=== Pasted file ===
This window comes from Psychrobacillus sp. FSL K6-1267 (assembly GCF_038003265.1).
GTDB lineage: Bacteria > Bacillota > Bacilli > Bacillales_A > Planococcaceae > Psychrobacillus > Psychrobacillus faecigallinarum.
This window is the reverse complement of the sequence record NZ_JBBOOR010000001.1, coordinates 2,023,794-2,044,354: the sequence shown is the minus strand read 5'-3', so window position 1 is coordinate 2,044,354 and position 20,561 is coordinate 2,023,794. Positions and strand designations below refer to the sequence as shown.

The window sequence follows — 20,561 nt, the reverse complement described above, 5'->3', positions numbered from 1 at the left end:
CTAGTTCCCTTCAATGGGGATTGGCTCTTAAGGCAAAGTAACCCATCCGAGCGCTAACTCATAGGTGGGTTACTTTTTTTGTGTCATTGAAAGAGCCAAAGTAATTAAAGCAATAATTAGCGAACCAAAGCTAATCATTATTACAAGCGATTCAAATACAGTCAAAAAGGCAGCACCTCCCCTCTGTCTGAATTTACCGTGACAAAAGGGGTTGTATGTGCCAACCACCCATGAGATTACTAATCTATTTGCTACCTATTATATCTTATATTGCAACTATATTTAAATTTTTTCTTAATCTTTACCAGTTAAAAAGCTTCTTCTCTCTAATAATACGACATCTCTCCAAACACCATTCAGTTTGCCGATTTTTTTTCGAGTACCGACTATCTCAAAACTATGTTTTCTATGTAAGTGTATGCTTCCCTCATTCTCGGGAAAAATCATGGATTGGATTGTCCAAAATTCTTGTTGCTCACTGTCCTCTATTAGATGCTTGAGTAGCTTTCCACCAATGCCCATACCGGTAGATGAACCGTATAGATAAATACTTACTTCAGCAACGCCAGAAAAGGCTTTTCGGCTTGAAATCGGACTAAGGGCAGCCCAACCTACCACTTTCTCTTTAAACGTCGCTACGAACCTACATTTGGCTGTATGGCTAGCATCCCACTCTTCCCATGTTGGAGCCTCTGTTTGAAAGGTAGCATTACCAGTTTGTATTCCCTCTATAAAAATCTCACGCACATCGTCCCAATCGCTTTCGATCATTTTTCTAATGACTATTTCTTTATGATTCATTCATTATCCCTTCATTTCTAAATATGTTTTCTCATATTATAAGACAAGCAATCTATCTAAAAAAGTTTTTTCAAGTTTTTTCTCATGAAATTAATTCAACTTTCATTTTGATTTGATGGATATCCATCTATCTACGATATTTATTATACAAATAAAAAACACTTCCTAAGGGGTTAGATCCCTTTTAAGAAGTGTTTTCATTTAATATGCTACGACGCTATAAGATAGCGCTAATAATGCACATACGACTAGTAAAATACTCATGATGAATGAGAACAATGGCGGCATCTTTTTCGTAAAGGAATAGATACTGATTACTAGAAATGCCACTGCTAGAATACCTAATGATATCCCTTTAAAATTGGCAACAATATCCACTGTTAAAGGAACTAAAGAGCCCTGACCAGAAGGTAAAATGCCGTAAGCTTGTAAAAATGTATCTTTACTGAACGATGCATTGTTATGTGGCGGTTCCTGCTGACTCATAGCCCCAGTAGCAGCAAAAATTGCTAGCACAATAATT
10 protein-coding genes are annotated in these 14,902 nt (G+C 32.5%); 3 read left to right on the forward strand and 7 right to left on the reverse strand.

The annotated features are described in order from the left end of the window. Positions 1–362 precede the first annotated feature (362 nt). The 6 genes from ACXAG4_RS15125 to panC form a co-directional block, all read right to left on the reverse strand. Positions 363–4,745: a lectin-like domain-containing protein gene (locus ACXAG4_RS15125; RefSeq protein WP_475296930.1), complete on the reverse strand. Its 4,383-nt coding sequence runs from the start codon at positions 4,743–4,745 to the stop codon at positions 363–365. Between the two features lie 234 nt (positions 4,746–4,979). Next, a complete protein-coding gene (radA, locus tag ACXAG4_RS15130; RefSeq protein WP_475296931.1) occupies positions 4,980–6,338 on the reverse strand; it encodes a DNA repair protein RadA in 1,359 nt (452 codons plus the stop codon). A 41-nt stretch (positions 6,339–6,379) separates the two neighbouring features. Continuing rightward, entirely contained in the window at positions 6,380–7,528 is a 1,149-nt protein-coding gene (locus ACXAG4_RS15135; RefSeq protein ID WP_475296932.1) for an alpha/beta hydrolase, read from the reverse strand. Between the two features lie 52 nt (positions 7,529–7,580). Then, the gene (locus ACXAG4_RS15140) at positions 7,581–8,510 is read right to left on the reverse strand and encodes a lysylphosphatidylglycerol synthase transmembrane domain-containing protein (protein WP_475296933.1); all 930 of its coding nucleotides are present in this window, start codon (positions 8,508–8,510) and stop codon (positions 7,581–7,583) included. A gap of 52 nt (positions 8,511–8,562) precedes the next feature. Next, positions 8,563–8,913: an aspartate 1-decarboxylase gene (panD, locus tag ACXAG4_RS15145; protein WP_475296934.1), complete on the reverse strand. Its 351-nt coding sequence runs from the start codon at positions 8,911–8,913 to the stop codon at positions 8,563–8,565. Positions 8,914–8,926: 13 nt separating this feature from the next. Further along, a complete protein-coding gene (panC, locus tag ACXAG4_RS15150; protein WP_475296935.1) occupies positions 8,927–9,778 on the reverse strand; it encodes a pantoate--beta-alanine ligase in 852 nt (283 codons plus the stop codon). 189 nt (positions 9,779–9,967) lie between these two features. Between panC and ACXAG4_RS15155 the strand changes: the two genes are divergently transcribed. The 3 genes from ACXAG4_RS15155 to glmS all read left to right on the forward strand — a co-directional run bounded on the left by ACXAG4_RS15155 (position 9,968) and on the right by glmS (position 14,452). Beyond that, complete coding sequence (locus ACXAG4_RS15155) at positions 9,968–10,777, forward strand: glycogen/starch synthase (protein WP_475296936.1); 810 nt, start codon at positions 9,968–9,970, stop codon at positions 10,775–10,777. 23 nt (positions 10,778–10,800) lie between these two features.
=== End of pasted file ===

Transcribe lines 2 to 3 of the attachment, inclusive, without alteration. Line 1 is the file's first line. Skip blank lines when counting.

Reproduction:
GTDB lineage: Bacteria > Bacillota > Bacilli > Bacillales_A > Planococcaceae > Psychrobacillus > Psychrobacillus faecigallinarum.
This window is the reverse complement of the sequence record NZ_JBBOOR010000001.1, coordinates 2,023,794-2,044,354: the sequence shown is the minus strand read 5'-3', so window position 1 is coordinate 2,044,354 and position 20,561 is coordinate 2,023,794. Positions and strand designations below refer to the sequence as shown.